By the way,  it is not necessarily true that when the sun went down so did the people.  Perhaps in the summertime when the sun remained in the sky much later,  but definitely not in the colder months of fall and winter,  especially,  when the sun went down before 5:00 in the afternoon - they did not go to bed so early.  That's what artificial lighting,  such as candles,  was for.
Such myths need to stop being spread!
Finally the wax had melted and we can begin to dip the wicking, 
which was tied three and four to a stick,  into the pot,  careful not to get the
hot wax on our fingers  (ha!).
It must be remembered that in those days of old candle making was not the fun hobby as it is in our modern times;  it was a backbreaking,  smelly,  sometimes greasy task.  The making of the winter's stock of candles was the special autumnal household duty,  and a hard one,  too,  for the large kettles were tiresome and heavy to handle,  and as I mentioned earlier,  the work was well under way at a very early hour,  with the temperatures being just cold enough for quick hardening.
Wicks were made from linen thread,  cotton,  hemp,  or,  less often,  from milkweed.  If one lived near a general store,  or perhaps if a peddler happened by,  thick string could be bought to use as wicks.
My back ached,  for it took anywhere from 30 to 40 dips,  depending on how
thick one likes their candles to be,  to make a decent sized candle.
During candle-making time,  an early hour found the work well under way for our ancestors.  If done indoors,  a good fire was started in the kitchen fireplace under two vast kettles,  which were hung on trammels from the crane,  and half filled with boiling water and melted beeswax or tallow.
At the far end of the kitchen or in an adjoining and cooler room,  sometimes in the lean-to,  two long poles were laid from chair to chair or stool to stool.  Across these poles were laid candle rods,  which were about a foot and a half long,  and to each rod was attached about six to eight carefully straightened candle-wicks.  With the fat/tallow or wax in the pot melted,  the wicking from the rods would be dipped into the pot and then returned to its place across the two poles.  This process would occur repeatedly as each rod was dipped into the tub of tallow or wax,  and with each dip the candles became larger and larger until the desired length and width was had.
Now,  as you can see,  we did our chore outdoors,  as many of the time also did in such fine fall weather.  
What you see me doing here is putting the freshly and still hot dipped wicks into
a pot of cold water to cool them down quickly for doing another dip in the wax. 
By cooling them down and immediately wiping them dry allows for quicker dipping.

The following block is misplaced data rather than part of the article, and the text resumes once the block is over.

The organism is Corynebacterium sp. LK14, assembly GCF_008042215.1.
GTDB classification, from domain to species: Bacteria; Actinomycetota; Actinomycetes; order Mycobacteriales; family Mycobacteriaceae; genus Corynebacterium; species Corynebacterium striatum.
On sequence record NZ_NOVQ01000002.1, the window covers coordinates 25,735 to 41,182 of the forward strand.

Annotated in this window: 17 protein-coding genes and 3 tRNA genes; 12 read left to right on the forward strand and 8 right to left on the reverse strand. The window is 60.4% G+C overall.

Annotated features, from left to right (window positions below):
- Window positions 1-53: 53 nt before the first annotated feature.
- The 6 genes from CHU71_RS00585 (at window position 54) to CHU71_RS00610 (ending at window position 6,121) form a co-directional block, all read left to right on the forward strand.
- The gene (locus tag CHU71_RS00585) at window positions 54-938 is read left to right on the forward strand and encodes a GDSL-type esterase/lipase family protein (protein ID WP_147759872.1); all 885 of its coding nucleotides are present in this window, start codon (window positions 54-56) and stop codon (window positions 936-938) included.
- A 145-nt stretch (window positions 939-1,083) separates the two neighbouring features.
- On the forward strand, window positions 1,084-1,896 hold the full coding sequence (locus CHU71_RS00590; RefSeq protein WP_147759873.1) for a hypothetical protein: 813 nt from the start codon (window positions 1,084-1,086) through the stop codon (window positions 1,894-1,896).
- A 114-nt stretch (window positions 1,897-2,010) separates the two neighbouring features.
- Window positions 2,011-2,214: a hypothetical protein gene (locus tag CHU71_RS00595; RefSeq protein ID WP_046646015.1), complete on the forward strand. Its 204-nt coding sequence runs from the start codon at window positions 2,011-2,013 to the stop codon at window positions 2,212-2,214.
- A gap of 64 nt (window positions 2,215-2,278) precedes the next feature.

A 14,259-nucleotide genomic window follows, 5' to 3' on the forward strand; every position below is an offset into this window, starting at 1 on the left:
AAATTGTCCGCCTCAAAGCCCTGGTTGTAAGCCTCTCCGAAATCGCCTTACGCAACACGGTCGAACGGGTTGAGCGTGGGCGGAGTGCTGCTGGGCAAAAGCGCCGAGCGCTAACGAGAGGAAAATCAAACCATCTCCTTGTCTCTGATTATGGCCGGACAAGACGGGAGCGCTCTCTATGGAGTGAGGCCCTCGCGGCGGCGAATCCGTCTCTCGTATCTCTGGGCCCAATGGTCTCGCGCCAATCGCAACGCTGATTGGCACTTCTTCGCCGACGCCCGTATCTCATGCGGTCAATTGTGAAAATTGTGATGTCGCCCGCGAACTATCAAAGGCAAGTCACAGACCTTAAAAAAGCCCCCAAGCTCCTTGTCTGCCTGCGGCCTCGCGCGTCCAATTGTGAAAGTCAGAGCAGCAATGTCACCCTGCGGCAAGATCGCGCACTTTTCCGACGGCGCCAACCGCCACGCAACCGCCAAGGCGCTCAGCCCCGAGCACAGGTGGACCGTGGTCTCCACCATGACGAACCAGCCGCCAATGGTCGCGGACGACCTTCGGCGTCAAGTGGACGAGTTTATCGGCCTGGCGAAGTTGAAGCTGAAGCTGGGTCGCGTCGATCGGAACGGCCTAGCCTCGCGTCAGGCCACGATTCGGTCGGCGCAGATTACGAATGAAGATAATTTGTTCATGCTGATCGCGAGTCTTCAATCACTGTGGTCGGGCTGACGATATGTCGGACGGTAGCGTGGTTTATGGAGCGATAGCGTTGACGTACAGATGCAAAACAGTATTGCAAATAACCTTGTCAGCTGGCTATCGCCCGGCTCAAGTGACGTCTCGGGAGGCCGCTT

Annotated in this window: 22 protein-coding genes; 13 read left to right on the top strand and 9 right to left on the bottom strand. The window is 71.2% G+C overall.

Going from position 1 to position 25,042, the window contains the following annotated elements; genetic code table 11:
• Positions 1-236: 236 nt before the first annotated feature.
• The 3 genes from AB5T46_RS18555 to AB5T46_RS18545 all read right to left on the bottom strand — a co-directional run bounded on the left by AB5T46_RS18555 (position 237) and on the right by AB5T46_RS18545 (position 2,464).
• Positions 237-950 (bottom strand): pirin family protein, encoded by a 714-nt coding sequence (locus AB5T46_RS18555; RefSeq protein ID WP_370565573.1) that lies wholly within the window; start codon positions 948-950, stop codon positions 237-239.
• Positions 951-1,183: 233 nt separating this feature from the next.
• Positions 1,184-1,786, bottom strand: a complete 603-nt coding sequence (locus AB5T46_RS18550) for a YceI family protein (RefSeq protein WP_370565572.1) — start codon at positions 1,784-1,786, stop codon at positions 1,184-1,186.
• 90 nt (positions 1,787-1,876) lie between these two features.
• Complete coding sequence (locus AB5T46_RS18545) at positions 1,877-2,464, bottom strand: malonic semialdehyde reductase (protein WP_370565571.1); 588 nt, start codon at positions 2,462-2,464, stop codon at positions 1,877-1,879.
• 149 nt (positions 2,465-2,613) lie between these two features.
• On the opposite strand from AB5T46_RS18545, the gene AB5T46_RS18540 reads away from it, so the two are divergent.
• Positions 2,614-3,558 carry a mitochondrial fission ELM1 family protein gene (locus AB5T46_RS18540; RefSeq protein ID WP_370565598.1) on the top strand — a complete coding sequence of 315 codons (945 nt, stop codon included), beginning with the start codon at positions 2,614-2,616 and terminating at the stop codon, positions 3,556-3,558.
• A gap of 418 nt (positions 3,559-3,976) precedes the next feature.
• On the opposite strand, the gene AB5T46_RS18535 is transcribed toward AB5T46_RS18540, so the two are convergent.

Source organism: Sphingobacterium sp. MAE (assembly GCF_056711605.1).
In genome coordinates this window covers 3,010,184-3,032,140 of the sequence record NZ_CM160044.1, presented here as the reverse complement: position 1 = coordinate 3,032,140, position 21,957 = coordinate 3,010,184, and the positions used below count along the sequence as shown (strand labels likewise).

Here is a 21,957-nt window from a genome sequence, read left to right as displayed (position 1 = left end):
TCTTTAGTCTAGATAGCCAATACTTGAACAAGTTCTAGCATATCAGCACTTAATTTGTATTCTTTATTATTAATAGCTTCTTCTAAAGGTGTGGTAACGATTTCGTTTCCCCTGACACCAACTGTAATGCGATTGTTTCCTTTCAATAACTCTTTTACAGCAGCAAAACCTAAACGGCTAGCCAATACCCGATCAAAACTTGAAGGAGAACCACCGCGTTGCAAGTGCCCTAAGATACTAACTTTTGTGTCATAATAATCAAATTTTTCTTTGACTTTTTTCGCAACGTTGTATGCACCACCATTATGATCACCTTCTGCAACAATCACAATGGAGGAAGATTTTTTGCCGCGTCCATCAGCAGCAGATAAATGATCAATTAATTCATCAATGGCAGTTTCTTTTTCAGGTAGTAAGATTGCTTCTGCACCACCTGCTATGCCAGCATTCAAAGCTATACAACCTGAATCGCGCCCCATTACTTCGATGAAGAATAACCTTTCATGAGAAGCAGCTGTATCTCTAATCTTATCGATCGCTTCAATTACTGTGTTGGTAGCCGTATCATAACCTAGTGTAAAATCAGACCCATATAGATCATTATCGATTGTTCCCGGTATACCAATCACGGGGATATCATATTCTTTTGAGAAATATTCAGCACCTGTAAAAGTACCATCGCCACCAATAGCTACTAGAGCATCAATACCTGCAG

Now,  understand,  they didn't necessarily do it this way back in the day - they would
have numerous rods with wicks/candles to dip,  so by the time the first-dipped came
around for the next layer of wax,  it would have dried on its own.
We spoke next year of trying it in the more traditional non-water manner next year.  The more traditional,  the better.

It's here that we can quote Susan Blunt,  who remembered her 18th century mother during the fall candle dipping season:
"Mother used to dip candles in the fall,  enough to last all winter.  When a beef was killed in the fall,   she would use all the tallow for candles.  On the evening before,  we would help her prepare the wicks.  The boys would cut a lot of rods and she would cut the wicks the length of a candle and then string them on the rods.
"In the morning she would commence her day's work.   She would dip each one in the hot tallow and straighten out the wicks so the candles would be straight when they were finished.  By raising the candles  (out of the kettle)  at just the right speed and working on a day with a moderate temperature,  the fine quality of the candles would be assured.  The candles would be cooled overnight and the bottom ends cut off neatly.  The finished  candles were packed away in a mouse-proof container for safe storage."
Not quite done yet!
A few more dips to go.
And the diary of Martha Ballard tells us:
November 5, 1787
"Clear & pleast. I Came from mr Fosters. we made 25 Dozn of Candles."
Twenty five dozen - that's 300 candles in one day!  Methinks that would've been all we would have needed!
With the food cooking in the hearth,  all four of us spent time making candles.
Next we have a wonderful example of candle-making from the Laura Ingalls Wilder book,  "Farmer Boy."  Wilder writes of Almanzo's mother making candles,  also from tallow.  As I said earlier,  one day I hope to make tallow candles even though the basic motions are the same with using beeswax:
"The end of butchering time was candle making.  Mother scrubbed the big lard kettles and filled them with bits of beef fat.  Beef fat doesn't make lard;  it melts into tallow.  While it was melting,  Almanzo helped string the candle molds.  A candle mold was two rows of tin tubes,  fastened together and standing straight up on six feet.  There were twelve tubes in a mold.   They were open at the top,  but tapered to a point at the bottom,  and in each point there was a tiny hole.  Mother cut a length of candle-wicking for each tube.  She doubled the wicking across a small stick,  and twisted it into a cord.  She licked her thumb and finger and rolled the end of the cord into a sharp point.  When she had six cords on the stick,  she dropped them into six tubes,  and the sticks lay on top of the tubes.  The points of the cords came through the tiny holes in the points of the tubes,  and Almanzo pulled each one tight,  and held it tight by sticking a raw potato on the tube's sharp point.